For seven years, Athens, Georgia’s Japancakes have reliably turned out what, if it were distortion-laden and featured ethereal vocals, would be labeled “shoegazer.” Instead my people call it good ol’ fashioned instrumental country music with the occasional twist. It’s only fitting, then, that they decided to cover the shoegazer classic-of-all-classics — My Bloody Valentine’s Loveless — in its entirety. Pedal steel and cello replace the vocal and guitar melodies. The mood and structure remains very much intact and it’s lovely…just not as fulfilling as the original, or as a regular Japancakes record. Which might be why, as a sort of insurance against cynics like me, they released Giving Machines, an incredible album of originals (plus one Cocteau Twins cover), within a couple weeks of Loveless. As a package, it’s one of the sweeter releases of the year. Double down, I always say.
It’s been a good two and a half years since I checked in with Sprites and what do you know, they’re on a new label and just popped out a new album, Modern Gameplay, this week. They have a bunch of great songs on their site, so I thought they deserved a new posting. If you’re familiar with Jason’s music you know to expect a sweet, nostalgic take on the Breakfast Club Generation. No change this time around (except for his return to riffing out sweet licks on the keyboard), even when he sings about zombies and the end of the world in his tribute to horror-masters George Romero, Sam Raimi, et al. It’s a twisted take on Everything I Need to Know I Learned in Kindergarten complete with Korzen’s uncanny ability to write these epic hooks. I’ve listened to that song like thirty times in a row now. Alisa’s ready to put a brick through the computer right about now. Don’t write off Sprites as a band stuck in the past. They’re intimately familiar with contemporary culture. This song, just one example, captures the heartbreak of Generation Blog with deft aplomb.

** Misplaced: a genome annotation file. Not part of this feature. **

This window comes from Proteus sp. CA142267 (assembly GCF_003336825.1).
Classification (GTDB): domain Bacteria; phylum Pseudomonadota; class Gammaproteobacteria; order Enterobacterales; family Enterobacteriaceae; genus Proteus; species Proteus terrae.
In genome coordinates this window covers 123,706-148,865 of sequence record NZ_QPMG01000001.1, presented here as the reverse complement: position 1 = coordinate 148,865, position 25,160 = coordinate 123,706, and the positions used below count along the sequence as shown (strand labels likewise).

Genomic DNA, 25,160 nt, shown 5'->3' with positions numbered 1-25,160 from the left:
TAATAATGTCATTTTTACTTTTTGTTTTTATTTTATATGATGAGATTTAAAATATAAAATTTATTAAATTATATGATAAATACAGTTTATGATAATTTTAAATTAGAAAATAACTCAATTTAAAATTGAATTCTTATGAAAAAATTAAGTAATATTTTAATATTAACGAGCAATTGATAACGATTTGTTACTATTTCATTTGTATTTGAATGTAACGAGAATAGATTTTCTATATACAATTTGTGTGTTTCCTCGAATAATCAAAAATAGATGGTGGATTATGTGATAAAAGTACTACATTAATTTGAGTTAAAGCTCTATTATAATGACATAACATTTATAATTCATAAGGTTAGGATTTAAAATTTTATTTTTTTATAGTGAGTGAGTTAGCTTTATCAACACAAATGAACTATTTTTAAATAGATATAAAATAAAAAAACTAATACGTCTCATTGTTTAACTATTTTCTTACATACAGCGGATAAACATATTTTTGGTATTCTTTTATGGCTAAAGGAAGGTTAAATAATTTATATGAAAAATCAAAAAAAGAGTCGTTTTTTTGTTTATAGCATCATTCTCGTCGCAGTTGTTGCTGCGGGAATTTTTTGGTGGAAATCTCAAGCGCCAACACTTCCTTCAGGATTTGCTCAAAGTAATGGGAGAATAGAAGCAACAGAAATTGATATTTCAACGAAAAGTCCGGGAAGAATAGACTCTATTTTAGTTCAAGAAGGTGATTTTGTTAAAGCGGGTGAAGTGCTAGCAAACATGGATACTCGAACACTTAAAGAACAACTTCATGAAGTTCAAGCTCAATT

I promise this will be the last plug I give a Darla artist this week (gotcha…it’s Saturday!). Manual is Danish prodigy Jonas Munk. At age 22, he’s already got over a dozen releases to his name(s), many of them an epic 10+ minues in length. I always thought it was weird when music critics would use the term “big” to describe a sound. But that’s about the best way I can think of to describe Manual. Big and warm and familiar. In fact, Darla’s press release says: “In Jonas’ world there’s no line between dream pop and stadium rock…” So here I am, lighter held up high.
A three-day weekend’s nothing compared to the joy of Darla Records finally getting with the times and converting their fabulous label CD sampler series, Little Darla Has a Treat for You, into a download-only affair (albeit 64kbps…). You may have already read Sean’s Junk Drawer post about Little Darla Has a Download for You but I’m guessing both Clay and I will take the opportunity this week to finally herald some of our fave Darla acts. I’ll start with Entre Rios. Think of them as Argentina’s Everything But the Girl, because Isol just sings and Sebastian just writes. Or don’t think of them as anything, and just get lost in the angelic loveliness of “Claro Que Si” (one of my favorite Spanish phrases to drop into everyday conversation) from Entre Rios’ 2005 album Onda.